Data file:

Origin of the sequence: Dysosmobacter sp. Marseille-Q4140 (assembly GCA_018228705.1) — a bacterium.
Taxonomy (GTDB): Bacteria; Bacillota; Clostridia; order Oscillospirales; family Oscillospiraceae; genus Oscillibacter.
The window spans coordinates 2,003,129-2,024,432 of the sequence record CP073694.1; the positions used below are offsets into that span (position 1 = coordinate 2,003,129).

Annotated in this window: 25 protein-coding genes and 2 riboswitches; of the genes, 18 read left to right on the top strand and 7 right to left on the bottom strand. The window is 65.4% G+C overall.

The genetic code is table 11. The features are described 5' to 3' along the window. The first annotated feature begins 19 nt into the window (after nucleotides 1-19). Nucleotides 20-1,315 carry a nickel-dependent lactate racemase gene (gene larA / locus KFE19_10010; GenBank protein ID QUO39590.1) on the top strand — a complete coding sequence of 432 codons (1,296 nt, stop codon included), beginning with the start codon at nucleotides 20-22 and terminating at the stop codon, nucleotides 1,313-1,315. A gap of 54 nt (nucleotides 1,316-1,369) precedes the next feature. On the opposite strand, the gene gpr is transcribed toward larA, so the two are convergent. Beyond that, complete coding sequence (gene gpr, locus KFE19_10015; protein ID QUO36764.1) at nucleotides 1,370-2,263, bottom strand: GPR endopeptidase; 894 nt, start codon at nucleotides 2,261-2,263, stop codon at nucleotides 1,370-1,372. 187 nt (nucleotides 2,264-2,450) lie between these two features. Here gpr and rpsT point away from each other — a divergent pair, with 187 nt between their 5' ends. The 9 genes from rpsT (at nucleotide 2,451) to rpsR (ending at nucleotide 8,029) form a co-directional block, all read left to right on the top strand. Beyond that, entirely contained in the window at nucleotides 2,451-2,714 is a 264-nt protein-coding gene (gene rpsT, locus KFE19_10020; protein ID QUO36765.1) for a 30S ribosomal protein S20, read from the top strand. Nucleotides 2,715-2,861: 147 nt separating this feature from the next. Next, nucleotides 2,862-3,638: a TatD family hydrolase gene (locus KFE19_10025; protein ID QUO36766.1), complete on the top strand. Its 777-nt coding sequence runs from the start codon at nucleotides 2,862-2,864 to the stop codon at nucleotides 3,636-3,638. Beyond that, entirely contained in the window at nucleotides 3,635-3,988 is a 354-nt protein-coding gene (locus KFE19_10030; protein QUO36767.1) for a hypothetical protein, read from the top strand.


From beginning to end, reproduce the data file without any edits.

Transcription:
Origin of the sequence: Dysosmobacter sp. Marseille-Q4140 (assembly GCA_018228705.1) — a bacterium.
Taxonomy (GTDB): Bacteria; Bacillota; Clostridia; order Oscillospirales; family Oscillospiraceae; genus Oscillibacter.
The window spans coordinates 2,003,129-2,024,432 of the sequence record CP073694.1; the positions used below are offsets into that span (position 1 = coordinate 2,003,129).

Annotated in this window: 25 protein-coding genes and 2 riboswitches; of the genes, 18 read left to right on the top strand and 7 right to left on the bottom strand. The window is 65.4% G+C overall.

The genetic code is table 11. The features are described 5' to 3' along the window. The first annotated feature begins 19 nt into the window (after nucleotides 1-19). Nucleotides 20-1,315 carry a nickel-dependent lactate racemase gene (gene larA / locus KFE19_10010; GenBank protein ID QUO39590.1) on the top strand — a complete coding sequence of 432 codons (1,296 nt, stop codon included), beginning with the start codon at nucleotides 20-22 and terminating at the stop codon, nucleotides 1,313-1,315. A gap of 54 nt (nucleotides 1,316-1,369) precedes the next feature. On the opposite strand, the gene gpr is transcribed toward larA, so the two are convergent. Beyond that, complete coding sequence (gene gpr, locus KFE19_10015; protein ID QUO36764.1) at nucleotides 1,370-2,263, bottom strand: GPR endopeptidase; 894 nt, start codon at nucleotides 2,261-2,263, stop codon at nucleotides 1,370-1,372. 187 nt (nucleotides 2,264-2,450) lie between these two features. Here gpr and rpsT point away from each other — a divergent pair, with 187 nt between their 5' ends. The 9 genes from rpsT (at nucleotide 2,451) to rpsR (ending at nucleotide 8,029) form a co-directional block, all read left to right on the top strand. Beyond that, entirely contained in the window at nucleotides 2,451-2,714 is a 264-nt protein-coding gene (gene rpsT, locus KFE19_10020; protein ID QUO36765.1) for a 30S ribosomal protein S20, read from the top strand. Nucleotides 2,715-2,861: 147 nt separating this feature from the next. Next, nucleotides 2,862-3,638: a TatD family hydrolase gene (locus KFE19_10025; protein ID QUO36766.1), complete on the top strand. Its 777-nt coding sequence runs from the start codon at nucleotides 2,862-2,864 to the stop codon at nucleotides 3,636-3,638. Beyond that, entirely contained in the window at nucleotides 3,635-3,988 is a 354-nt protein-coding gene (locus KFE19_10030; protein QUO36767.1) for a hypothetical protein, read from the top strand.